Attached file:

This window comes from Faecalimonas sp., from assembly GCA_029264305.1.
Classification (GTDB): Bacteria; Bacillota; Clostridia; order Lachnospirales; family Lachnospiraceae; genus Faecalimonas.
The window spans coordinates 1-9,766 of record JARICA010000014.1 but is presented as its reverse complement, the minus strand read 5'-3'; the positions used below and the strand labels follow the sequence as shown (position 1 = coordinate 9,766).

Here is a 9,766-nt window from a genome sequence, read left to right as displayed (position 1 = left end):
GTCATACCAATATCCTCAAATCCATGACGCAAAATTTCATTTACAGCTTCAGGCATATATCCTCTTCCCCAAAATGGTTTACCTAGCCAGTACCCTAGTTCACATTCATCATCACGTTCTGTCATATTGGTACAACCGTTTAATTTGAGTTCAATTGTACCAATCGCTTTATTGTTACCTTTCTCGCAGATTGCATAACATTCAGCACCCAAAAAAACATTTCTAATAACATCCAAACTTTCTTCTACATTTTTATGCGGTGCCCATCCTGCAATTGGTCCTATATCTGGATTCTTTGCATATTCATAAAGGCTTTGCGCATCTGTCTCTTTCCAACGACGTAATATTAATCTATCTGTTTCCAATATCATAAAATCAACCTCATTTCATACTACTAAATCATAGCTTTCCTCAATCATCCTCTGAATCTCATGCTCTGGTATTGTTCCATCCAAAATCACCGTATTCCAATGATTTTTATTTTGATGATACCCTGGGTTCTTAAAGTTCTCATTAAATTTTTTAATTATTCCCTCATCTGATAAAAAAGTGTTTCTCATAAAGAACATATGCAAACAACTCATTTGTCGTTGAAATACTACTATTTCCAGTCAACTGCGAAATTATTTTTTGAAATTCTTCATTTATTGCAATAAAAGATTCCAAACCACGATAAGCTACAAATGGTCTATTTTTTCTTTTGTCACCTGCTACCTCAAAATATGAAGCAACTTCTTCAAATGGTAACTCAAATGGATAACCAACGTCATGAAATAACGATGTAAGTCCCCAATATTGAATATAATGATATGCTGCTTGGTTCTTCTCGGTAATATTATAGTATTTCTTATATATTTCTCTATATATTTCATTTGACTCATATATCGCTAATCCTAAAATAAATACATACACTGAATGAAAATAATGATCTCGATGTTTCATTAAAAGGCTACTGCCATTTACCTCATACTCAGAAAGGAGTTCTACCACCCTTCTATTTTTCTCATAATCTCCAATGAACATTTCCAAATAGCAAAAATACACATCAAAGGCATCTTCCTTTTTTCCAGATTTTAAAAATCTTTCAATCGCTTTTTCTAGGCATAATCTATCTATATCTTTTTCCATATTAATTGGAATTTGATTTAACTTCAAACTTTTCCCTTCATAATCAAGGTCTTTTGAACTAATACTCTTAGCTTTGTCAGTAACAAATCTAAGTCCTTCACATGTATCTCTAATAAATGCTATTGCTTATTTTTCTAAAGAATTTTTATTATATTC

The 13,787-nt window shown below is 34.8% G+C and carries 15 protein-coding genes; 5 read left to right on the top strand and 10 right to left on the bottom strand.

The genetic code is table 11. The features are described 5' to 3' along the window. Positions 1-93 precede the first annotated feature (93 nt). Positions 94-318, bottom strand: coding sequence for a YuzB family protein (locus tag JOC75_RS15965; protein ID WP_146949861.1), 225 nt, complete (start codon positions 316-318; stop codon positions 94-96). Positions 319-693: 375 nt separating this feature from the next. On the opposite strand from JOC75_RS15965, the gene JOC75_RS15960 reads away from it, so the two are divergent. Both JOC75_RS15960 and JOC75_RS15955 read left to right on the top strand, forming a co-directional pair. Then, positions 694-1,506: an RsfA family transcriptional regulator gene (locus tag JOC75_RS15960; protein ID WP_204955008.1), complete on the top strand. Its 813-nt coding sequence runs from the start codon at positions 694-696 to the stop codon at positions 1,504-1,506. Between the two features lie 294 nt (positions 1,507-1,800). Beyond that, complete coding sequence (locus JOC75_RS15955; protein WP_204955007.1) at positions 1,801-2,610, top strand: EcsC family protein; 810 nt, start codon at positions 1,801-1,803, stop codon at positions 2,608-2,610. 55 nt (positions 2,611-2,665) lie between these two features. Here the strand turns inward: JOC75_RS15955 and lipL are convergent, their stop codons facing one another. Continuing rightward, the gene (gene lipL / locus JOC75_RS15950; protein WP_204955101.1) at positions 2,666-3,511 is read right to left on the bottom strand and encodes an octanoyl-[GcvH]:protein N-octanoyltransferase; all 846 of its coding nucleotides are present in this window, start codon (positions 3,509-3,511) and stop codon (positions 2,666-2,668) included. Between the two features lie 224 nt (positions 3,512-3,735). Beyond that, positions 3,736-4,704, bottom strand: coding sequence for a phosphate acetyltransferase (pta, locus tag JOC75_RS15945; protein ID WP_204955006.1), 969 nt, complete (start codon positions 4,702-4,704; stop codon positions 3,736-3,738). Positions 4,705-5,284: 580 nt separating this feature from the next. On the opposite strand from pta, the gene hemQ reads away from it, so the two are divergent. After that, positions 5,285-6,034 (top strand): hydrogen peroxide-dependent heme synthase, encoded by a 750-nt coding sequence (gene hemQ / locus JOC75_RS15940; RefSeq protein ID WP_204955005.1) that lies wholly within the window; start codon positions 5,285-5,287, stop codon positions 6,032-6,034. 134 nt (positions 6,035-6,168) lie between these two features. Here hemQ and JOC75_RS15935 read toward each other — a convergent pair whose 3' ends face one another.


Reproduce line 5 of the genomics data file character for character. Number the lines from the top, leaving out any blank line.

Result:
GTCATACCAATATCCTCAAATCCATGACGCAAAATTTCATTTACAGCTTCAGGCATATATCCTCTTCCCCAAAATGGTTTACCTAGCCAGTACCCTAGTTCACATTCATCATCACGTTCTGTCATATTGGTACAACCGTTTAATTTGAGTTCAATTGTACCAATCGCTTTATTGTTACCTTTCTCGCAGATTGCATAACATTCAGCACCCAAAAAAACATTTCTAATAACATCCAAACTTTCTTCTACATTTTTATGCGGTGCCCATCCTGCAATTGGTCCTATATCTGGATTCTTTGCATATTCATAAAGGCTTTGCGCATCTGTCTCTTTCCAACGACGTAATATTAATCTATCTGTTTCCAATATCATAAAATCAACCTCATTTCATACTACTAAATCATAGCTTTCCTCAATCATCCTCTGAATCTCATGCTCTGGTATTGTTCCATCCAAAATCACCGTATTCCAATGATTTTTATTTTGATGATACCCTGGGTTCTTAAAGTTCTCATTAAATTTTTTAATTATTCCCTCATCTGATAAAAAAGTGTTTCTCATAAAGAACATATGCAAACAACTCATTTGTCGTTGAAATACTACTATTTCCAGTCAACTGCGAAATTATTTTTTGAAATTCTTCATTTATTGCAATAAAAGATTCCAAACCACGATAAGCTACAAATGGTCTATTTTTTCTTTTGTCACCTGCTACCTCAAAATATGAAGCAACTTCTTCAAATGGTAACTCAAATGGATAACCAACGTCATGAAATAACGATGTAAGTCCCCAATATTGAATATAATGATATGCTGCTTGGTTCTTCTCGGTAATATTATAGTATTTCTTATATATTTCTCTATATATTTCATTTGACTCATATATCGCTAATCCTAAAATAAATACATACACTGAATGAAAATAATGATCTCGATGTTTCATTAAAAGGCTACTGCCATTTACCTCATACTCAGAAAGGAGTTCTACCACCCTTCTATTTTTCTCATAATCTCCAATGAACATTTCCAAATAGCAAAAATACACATCAAAGGCATCTTCCTTTTTTCCAGATTTTAAAAATCTTTCAATCGCTTTTTCTAGGCATAATCTATCTATATCTTTTTCCATATTAATTGGAATTTGATTTAACTTCAAACTTTTCCCTTCATAATCAAGGTCTTTTGAACTAATACTCTTAGCTTTGTCAGTAACAAATCTAAGTCCTTCACATGTATCTCTAATAAATGCTATTGCTTATTTTTCTAAAGAATTTTTATTATATTC